“The eighth day”: This was in strict accordance with the Law (Genesis 17:12; Leviticus 12:3). “But the same thing could probably not be said for every Judaizer. In all likelihood some of these were proselytes from the Gentile world” (Hendriksen p. 156). “He stresses the fact that he had been born into the Jewish faith and had known its privileges and observed its ceremonies since his birth” (Barclay p. 57). “Of the stock of Israel”: “Nation of Israel” (NASV). Of the original stock, not a proselyte. A direct descendant of the patriarch Jacob, who was renamed Israel by God. “Of the tribe of Benjamin”: This is also stated in Acts 13:21 and Romans 11:1. Benjamin was the youngest son of the wife that Jacob loved the most (Genesis 30:23-24; Genesis 35:16-18). From Benjamin came Israel"s first lawful king (1 Samuel 9:1-2). The tribe of Benjamin remained loyal to the house of David at the time of the break-up of the nation (1 Kings 12:21). After the captivity, Benjamin and Judah formed the core of the nation that returned to Palestine and Jerusalem (Ezra 4:1). “Paul was not a leftover from any of the ten tribes” (Lenski p. 833). “It would be the equivalent in England of saying that he came over with the Normans or in America that he traced his descent to the Pilgrim fathers” (Barclay p. 58).

“A Hebrew of Hebrews”: “A full-blooded Jew” (Phi). “A Hebrew was a Jew who was not only of pure racial descent but who had deliberately, and often laboriously, retained the Hebrew tongue one who still spoke Hebrew” (Barclay p. 59). “No ancestor on either side being of other blood” (Lenski p. 833). “Unlike many Jews of the dispersion (such as those who lived outside of Palestine), Paul"s family had apparently avoided as far as possible assimilation to the culture of their Tarsian environment” (Bruce p. 108). Compare with Acts 21:40. “He maintains his Jewish language and customs and manner of life; he is (was) no Hellenist or Graecised Jew, that being a Jew who had adopted the language, dress and customs of the Greeks” (Muller p. 110). “As touching the Law, a Pharisee”: Acts 23:6; Acts 26:5; Galaltians 1:14. “Of this law the Pharisees were the most ardent expositors and defenders. Pharisees were not all and always hypocrites” (Erdman p. 114). “There were not very many Pharisees, never more than six thousand, but they were the spiritual athletes of Judaism. He had devoted his whole life to its most rigorous observance. No man knew better from personal experience what Jewish religion was at its highest and most demanding” (Barclay p. 60). “Not content merely to obey the Law of Moses, the Pharisees bound themselves also to observe every one of the myriad of commandments contained in the oral Law, the interpretive traditions of the Scribes (Mark 7:3-4)” (Hawthorne pp. 133-134).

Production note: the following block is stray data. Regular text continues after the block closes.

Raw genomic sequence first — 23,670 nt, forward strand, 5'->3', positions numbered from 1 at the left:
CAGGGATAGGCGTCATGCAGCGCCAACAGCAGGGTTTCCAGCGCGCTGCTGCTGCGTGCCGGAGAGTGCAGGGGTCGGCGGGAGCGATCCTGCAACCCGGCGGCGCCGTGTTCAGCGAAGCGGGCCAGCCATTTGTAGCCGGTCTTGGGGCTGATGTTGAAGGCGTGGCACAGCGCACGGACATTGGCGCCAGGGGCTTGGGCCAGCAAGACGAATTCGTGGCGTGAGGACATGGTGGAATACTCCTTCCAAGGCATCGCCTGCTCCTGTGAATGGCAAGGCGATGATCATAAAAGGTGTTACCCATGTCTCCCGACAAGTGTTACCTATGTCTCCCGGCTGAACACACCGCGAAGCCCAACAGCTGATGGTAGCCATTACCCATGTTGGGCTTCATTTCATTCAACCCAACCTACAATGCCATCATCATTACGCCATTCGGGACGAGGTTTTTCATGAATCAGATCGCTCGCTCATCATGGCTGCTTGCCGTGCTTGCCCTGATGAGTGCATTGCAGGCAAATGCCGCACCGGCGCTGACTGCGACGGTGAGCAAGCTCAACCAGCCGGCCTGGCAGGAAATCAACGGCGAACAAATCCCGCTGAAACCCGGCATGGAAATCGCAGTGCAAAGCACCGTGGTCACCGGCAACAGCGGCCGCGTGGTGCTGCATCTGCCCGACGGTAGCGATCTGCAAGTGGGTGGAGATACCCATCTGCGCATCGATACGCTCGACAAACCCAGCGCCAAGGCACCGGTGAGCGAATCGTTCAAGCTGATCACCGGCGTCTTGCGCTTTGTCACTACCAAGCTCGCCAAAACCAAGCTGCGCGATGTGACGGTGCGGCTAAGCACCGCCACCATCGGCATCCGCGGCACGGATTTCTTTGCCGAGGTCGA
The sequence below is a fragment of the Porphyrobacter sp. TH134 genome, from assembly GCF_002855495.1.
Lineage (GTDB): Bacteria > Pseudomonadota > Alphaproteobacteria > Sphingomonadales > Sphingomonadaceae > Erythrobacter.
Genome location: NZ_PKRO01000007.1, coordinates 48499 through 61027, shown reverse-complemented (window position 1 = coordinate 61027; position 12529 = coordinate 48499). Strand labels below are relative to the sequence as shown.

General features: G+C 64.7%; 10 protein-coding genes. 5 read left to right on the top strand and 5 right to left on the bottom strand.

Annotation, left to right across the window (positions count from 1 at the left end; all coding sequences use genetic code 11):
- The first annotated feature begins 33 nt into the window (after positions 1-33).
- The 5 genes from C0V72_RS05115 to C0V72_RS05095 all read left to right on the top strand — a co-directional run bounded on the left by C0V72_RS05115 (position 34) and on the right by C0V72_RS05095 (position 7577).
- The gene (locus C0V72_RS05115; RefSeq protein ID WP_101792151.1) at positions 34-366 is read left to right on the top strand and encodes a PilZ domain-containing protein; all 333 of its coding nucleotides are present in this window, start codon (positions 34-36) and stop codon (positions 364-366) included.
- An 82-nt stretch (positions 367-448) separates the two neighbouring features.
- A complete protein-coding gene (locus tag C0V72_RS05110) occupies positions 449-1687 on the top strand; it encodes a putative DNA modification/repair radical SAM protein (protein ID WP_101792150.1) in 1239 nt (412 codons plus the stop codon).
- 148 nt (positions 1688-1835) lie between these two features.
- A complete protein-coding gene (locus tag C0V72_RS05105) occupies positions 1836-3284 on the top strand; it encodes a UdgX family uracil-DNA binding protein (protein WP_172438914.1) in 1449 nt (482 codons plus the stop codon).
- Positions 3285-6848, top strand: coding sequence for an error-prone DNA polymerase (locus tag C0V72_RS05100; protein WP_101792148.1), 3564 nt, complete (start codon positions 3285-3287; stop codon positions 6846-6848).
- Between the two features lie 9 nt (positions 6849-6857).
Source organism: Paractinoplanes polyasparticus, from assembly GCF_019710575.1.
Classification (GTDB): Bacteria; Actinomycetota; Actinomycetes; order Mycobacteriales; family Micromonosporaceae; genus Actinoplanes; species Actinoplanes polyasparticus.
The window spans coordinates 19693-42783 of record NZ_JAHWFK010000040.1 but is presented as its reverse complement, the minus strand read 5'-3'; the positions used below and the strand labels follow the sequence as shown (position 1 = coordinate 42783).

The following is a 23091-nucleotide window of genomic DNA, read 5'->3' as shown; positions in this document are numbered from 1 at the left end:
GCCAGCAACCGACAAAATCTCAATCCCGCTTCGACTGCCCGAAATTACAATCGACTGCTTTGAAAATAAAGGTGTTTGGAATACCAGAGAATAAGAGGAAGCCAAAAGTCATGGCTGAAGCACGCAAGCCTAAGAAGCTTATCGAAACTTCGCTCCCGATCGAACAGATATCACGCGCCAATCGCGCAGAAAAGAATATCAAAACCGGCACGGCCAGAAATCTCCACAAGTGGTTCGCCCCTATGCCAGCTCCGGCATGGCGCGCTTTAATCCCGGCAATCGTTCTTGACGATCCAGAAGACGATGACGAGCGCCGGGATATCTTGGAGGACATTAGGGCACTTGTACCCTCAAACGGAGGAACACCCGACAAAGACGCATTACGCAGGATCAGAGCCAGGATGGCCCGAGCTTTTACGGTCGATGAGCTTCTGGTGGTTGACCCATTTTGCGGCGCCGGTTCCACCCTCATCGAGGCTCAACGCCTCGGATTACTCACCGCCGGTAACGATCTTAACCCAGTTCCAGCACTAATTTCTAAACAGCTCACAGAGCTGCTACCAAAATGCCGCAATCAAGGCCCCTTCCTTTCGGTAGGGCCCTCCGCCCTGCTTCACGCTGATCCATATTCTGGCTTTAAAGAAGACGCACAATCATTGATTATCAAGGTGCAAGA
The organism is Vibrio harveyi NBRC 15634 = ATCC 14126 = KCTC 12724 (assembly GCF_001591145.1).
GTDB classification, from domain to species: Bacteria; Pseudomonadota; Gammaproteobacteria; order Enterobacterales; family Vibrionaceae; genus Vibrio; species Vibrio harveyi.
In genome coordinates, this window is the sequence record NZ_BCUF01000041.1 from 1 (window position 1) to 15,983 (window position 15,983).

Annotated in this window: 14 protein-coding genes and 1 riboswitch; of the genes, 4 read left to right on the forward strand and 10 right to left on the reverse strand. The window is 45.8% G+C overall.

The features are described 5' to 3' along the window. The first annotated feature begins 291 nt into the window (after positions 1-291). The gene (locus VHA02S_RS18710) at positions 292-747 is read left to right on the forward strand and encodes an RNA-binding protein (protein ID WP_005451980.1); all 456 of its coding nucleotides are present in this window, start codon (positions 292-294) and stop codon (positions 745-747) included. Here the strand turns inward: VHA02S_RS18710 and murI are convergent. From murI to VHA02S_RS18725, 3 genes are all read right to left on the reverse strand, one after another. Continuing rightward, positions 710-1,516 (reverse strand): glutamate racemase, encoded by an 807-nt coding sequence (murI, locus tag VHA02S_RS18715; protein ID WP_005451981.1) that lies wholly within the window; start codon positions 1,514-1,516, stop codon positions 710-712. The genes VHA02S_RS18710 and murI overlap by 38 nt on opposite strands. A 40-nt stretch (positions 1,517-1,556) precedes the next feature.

Verse 6

Philippians 3:6 “as touching zeal, persecuting the church; as touching the righteousness which is in the law, found blameless”